Peninsula project takes hit

Selwyn and Pam Chalmers, of Macandrew Bay, enjoy a stroll on a completed section of the Otago...
Walkers enjoy a stroll on a completed section of the Otago Peninsula shared pathway. Photo by Stephen Jaquiery.
Another $20 million jump in the cost of the Peninsula Connection project has highlighted the squeeze on infrastructure spending, just as Dunedin city councillors sit down to budget for the coming year.

A series of reports released ahead of the council's 2019-20 annual plan deliberations, which begin this week, have revealed the cost of completing the Peninsula Connection has increased again, from $44 million to $64 million.

The council's share of the project now stands at $28 million, while the NZ Transport Agency is expected to pick up the rest.

But even within the inflated budget, there is no room for sections of the project beyond Portobello, which have been removed from the project to save another $10.5 million.

Council infrastructure services general manager Simon Drew said those sections would be completed at a later date, drawing on other council budgets, but "a bit slower".

The latest increase came after the cost of the road-widening, cycle/walkway and seawall upgrade project more than doubled, from $20 million to more than $40 million, in 2017.

At the time, the project still envisaged a cycle/walkway from Taiaroa Head to the city.

Mr Drew said the subsequent cost increase in part reflected deficiencies in the earliest planning stages of the project.

"It's always been a $60 million project, and people have kidded themselves into thinking it was something less."

But the increase also reflected the increasing squeeze on infrastructure spending as the council sought to catch up on an infrastructure spending deficit and the city - and wider Otago region - juggled other major project plans, he said.

That included the Dunedin Hospital rebuild, Aurora's network upgrade, the University of Otago's ongoing building programme and the council's own plans, from a central-city upgrade to the city's waterfront development.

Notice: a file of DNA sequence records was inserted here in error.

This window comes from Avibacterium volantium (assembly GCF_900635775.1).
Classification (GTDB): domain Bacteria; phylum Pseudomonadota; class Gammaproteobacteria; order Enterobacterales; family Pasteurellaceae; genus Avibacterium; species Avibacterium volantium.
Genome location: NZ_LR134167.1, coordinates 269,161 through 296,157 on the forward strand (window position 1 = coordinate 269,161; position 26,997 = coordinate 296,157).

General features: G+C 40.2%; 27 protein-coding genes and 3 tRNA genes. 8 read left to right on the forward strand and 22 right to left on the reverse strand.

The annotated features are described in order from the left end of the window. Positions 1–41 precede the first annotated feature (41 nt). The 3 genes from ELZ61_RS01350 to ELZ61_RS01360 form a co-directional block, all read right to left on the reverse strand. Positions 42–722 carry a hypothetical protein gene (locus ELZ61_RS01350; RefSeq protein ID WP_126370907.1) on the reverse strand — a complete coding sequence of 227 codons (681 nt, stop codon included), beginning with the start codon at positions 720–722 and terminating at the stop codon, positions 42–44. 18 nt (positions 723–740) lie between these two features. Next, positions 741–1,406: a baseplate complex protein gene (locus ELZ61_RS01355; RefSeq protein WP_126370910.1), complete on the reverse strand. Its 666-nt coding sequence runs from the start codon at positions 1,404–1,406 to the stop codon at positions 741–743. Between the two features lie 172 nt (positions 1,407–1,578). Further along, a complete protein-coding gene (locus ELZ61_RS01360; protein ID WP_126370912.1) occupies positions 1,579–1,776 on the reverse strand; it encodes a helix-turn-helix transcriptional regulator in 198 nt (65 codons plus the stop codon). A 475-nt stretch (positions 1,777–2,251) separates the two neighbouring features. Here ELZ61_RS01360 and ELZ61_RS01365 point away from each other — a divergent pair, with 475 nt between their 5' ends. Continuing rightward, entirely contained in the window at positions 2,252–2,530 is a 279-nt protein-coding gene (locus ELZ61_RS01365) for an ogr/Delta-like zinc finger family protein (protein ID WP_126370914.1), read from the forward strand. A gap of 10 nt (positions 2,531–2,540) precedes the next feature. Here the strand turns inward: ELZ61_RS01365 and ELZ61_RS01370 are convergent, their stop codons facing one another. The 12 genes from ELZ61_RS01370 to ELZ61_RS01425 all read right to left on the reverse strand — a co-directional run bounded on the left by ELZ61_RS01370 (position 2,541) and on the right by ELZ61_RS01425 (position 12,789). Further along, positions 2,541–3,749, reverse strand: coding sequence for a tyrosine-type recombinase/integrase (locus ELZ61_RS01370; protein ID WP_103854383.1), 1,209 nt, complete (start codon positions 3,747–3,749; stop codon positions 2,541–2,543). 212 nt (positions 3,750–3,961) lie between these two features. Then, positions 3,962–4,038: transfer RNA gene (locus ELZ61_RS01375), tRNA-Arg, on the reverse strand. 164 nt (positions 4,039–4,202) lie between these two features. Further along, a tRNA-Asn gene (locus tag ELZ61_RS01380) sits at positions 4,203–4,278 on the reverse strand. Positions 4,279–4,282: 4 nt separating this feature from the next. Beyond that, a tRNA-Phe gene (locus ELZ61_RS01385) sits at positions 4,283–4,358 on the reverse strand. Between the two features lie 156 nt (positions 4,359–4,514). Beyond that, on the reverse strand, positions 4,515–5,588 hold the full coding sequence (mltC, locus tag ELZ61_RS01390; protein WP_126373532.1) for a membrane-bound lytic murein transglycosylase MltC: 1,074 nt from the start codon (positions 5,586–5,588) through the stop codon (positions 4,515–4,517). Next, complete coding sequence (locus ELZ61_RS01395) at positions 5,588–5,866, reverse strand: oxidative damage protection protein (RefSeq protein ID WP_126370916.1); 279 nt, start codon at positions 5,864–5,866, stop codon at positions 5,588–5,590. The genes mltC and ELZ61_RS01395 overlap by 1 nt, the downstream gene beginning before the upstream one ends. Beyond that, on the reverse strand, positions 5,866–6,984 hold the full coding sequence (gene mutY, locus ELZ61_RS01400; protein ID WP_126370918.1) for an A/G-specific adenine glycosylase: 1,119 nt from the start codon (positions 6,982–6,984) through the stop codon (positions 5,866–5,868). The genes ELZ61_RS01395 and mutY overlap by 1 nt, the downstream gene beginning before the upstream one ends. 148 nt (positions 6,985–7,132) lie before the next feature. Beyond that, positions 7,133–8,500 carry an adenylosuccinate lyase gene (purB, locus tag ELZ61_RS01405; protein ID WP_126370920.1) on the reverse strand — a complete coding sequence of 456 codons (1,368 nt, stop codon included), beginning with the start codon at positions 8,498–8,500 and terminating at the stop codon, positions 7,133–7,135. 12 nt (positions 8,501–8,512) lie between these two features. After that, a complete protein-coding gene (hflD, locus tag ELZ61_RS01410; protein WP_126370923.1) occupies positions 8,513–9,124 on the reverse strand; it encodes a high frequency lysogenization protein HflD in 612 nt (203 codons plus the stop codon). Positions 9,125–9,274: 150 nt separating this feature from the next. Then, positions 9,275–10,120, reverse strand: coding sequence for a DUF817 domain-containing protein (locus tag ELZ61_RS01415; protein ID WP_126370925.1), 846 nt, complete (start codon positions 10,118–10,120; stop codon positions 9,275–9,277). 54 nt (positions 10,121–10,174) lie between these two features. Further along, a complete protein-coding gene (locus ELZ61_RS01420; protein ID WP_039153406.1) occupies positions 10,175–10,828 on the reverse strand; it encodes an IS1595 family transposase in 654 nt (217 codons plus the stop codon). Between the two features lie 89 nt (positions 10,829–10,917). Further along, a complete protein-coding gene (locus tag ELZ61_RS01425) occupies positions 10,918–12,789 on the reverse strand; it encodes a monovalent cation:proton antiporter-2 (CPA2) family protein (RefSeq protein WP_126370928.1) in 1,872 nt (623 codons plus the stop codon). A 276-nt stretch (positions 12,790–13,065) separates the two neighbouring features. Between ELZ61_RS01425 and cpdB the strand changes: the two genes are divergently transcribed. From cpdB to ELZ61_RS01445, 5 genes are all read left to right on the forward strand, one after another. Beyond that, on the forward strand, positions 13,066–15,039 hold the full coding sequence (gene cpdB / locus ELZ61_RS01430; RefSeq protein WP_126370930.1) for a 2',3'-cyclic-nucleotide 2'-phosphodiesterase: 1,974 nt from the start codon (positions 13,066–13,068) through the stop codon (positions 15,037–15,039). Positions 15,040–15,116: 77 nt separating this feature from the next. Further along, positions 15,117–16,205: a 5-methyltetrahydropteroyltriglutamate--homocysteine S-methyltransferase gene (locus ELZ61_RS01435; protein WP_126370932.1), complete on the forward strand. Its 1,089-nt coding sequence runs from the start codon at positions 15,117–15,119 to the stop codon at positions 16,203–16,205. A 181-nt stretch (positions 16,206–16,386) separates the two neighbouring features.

The council was already experiencing problems attracting tenders from stretched construction companies, leading to "upward pressure" on construction costs, and that was expected to worsen, he predicted.

The revised 2019-20 budget, to be considered this week, also included $16.9 million in accelerated three waters capital spending - including on stormwater problems - among other budget changes.

As a result, the total capital budget for 2019-20 would increase from $89.16 million to $124.9 million as money was brought forward from later years in the 10-year plan.

The council's financial strategy still limited the organisation to core debt totalling $350 million, but the challenges posed by projects in the years ahead meant that might have to be reviewed, Mr Drew predicted.

 

Comments

Stop the waterside development project.
It's insane, to be undertaking another huge project in Dunedin, with the stadium debt still there.
Why don't the council concentrate, on more vital projects, until the debt of the stadium is paid off or has been considerably decreased? Why make this an never ending story of increased rates, and increased charges for using services and amenities for the Dunedin people?

Summarises the DCC's level of competency, excuses and overall ability.

Has anyone asked the question & got an answer why did they not start building from Andy Bay out towards the peninsular. At least then more people would be using it. But maybe this project is not about users or ratepayers.

So we absolutely must have a bike way to Portobello.
Money is being brought forward from other years in the 10 year plan. What was that money going to be spent on? Or does council think we are all so thick no one will notice?
Just how much do councilors think Dunedin should spend on bike paths. The $28 mill of council money is $233 per person. And we still have the (minimum) $25 million to get a bike way to Pt Chalmers. Then the Caversham & Wingatui tunnels and associated bits. And of course the 12km to Tairoa head. A $20 million bike bridge to the harbor basin anyone?

Lets for once get some honesty from council and councilors. What is Dunedin going to miss out on by pouring this money into a hobby for 1 - 2% of citizens?

I love it how the DCC says 'core debt' of $350m. It seems to forget the $230m + other debt. I suppose ratepayers being on the hook for over $580m in DCC group debt is neither here or there for such an all knowing entity....Vote them out!

Especially as the white elephant has a NEGATIVE market value, ie the value of the borrowings plus PV of losses are greater than the asset.

 

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